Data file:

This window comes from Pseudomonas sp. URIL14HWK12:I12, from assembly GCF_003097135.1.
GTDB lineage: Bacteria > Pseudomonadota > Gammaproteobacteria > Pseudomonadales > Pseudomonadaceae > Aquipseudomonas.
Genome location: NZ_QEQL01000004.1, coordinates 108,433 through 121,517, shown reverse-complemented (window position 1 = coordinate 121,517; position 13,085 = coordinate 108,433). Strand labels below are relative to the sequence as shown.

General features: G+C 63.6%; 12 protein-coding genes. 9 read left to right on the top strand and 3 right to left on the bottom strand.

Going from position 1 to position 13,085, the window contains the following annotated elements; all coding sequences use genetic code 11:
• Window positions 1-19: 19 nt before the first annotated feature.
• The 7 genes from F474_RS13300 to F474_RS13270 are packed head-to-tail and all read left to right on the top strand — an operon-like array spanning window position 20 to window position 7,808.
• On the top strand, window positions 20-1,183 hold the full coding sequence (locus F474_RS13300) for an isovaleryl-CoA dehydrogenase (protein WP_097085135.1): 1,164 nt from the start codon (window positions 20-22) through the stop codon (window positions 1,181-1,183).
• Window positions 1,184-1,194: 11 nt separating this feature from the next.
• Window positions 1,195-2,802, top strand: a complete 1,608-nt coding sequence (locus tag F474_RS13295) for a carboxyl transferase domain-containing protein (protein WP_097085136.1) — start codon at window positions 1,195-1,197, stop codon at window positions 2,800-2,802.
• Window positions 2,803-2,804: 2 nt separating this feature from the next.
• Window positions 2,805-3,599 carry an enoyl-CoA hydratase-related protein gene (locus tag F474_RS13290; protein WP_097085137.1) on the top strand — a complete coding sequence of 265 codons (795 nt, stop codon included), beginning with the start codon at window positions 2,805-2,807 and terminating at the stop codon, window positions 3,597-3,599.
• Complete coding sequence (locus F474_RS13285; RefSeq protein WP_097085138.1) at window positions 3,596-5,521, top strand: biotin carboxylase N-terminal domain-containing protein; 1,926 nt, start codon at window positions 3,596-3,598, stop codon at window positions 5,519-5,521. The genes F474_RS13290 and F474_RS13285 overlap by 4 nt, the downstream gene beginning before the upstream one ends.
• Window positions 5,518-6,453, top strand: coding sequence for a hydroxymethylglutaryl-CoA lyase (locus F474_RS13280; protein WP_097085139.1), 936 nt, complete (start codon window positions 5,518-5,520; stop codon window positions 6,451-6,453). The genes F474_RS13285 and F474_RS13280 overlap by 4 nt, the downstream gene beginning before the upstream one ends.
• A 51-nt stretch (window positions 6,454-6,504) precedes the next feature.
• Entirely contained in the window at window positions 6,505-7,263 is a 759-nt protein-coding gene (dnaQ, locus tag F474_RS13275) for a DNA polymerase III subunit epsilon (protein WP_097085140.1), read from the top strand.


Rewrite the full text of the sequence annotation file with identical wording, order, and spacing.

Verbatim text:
This window comes from Pseudomonas sp. URIL14HWK12:I12, from assembly GCF_003097135.1.
GTDB lineage: Bacteria > Pseudomonadota > Gammaproteobacteria > Pseudomonadales > Pseudomonadaceae > Aquipseudomonas.
Genome location: NZ_QEQL01000004.1, coordinates 108,433 through 121,517, shown reverse-complemented (window position 1 = coordinate 121,517; position 13,085 = coordinate 108,433). Strand labels below are relative to the sequence as shown.

General features: G+C 63.6%; 12 protein-coding genes. 9 read left to right on the top strand and 3 right to left on the bottom strand.

Going from position 1 to position 13,085, the window contains the following annotated elements; all coding sequences use genetic code 11:
• Window positions 1-19: 19 nt before the first annotated feature.
• The 7 genes from F474_RS13300 to F474_RS13270 are packed head-to-tail and all read left to right on the top strand — an operon-like array spanning window position 20 to window position 7,808.
• On the top strand, window positions 20-1,183 hold the full coding sequence (locus F474_RS13300) for an isovaleryl-CoA dehydrogenase (protein WP_097085135.1): 1,164 nt from the start codon (window positions 20-22) through the stop codon (window positions 1,181-1,183).
• Window positions 1,184-1,194: 11 nt separating this feature from the next.
• Window positions 1,195-2,802, top strand: a complete 1,608-nt coding sequence (locus tag F474_RS13295) for a carboxyl transferase domain-containing protein (protein WP_097085136.1) — start codon at window positions 1,195-1,197, stop codon at window positions 2,800-2,802.
• Window positions 2,803-2,804: 2 nt separating this feature from the next.
• Window positions 2,805-3,599 carry an enoyl-CoA hydratase-related protein gene (locus tag F474_RS13290; protein WP_097085137.1) on the top strand — a complete coding sequence of 265 codons (795 nt, stop codon included), beginning with the start codon at window positions 2,805-2,807 and terminating at the stop codon, window positions 3,597-3,599.
• Complete coding sequence (locus F474_RS13285; RefSeq protein WP_097085138.1) at window positions 3,596-5,521, top strand: biotin carboxylase N-terminal domain-containing protein; 1,926 nt, start codon at window positions 3,596-3,598, stop codon at window positions 5,519-5,521. The genes F474_RS13290 and F474_RS13285 overlap by 4 nt, the downstream gene beginning before the upstream one ends.
• Window positions 5,518-6,453, top strand: coding sequence for a hydroxymethylglutaryl-CoA lyase (locus F474_RS13280; protein WP_097085139.1), 936 nt, complete (start codon window positions 5,518-5,520; stop codon window positions 6,451-6,453). The genes F474_RS13285 and F474_RS13280 overlap by 4 nt, the downstream gene beginning before the upstream one ends.
• A 51-nt stretch (window positions 6,454-6,504) precedes the next feature.
• Entirely contained in the window at window positions 6,505-7,263 is a 759-nt protein-coding gene (dnaQ, locus tag F474_RS13275) for a DNA polymerase III subunit epsilon (protein WP_097085140.1), read from the top strand.